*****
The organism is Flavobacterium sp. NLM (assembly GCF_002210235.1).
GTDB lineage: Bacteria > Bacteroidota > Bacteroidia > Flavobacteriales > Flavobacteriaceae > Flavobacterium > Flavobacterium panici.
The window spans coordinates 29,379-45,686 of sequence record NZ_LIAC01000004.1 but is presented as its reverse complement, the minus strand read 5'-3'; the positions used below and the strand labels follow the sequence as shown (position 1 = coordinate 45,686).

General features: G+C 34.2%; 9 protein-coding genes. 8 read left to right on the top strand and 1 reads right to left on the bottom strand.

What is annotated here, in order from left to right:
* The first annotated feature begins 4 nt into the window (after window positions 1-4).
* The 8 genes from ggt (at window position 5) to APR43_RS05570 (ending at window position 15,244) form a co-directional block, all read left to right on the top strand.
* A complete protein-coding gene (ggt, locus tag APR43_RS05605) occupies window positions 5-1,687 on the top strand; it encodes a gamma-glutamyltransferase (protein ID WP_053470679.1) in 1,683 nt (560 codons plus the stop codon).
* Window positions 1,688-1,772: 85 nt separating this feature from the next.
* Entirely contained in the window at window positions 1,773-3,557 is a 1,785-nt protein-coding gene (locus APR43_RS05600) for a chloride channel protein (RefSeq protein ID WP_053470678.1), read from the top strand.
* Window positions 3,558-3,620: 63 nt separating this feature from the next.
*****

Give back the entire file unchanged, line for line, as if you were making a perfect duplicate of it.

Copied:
The organism is Flavobacterium sp. NLM (assembly GCF_002210235.1).
GTDB lineage: Bacteria > Bacteroidota > Bacteroidia > Flavobacteriales > Flavobacteriaceae > Flavobacterium > Flavobacterium panici.
The window spans coordinates 29,379-45,686 of sequence record NZ_LIAC01000004.1 but is presented as its reverse complement, the minus strand read 5'-3'; the positions used below and the strand labels follow the sequence as shown (position 1 = coordinate 45,686).

General features: G+C 34.2%; 9 protein-coding genes. 8 read left to right on the top strand and 1 reads right to left on the bottom strand.

What is annotated here, in order from left to right:
* The first annotated feature begins 4 nt into the window (after window positions 1-4).
* The 8 genes from ggt (at window position 5) to APR43_RS05570 (ending at window position 15,244) form a co-directional block, all read left to right on the top strand.
* A complete protein-coding gene (ggt, locus tag APR43_RS05605) occupies window positions 5-1,687 on the top strand; it encodes a gamma-glutamyltransferase (protein ID WP_053470679.1) in 1,683 nt (560 codons plus the stop codon).
* Window positions 1,688-1,772: 85 nt separating this feature from the next.
* Entirely contained in the window at window positions 1,773-3,557 is a 1,785-nt protein-coding gene (locus APR43_RS05600) for a chloride channel protein (RefSeq protein ID WP_053470678.1), read from the top strand.
* Window positions 3,558-3,620: 63 nt separating this feature from the next.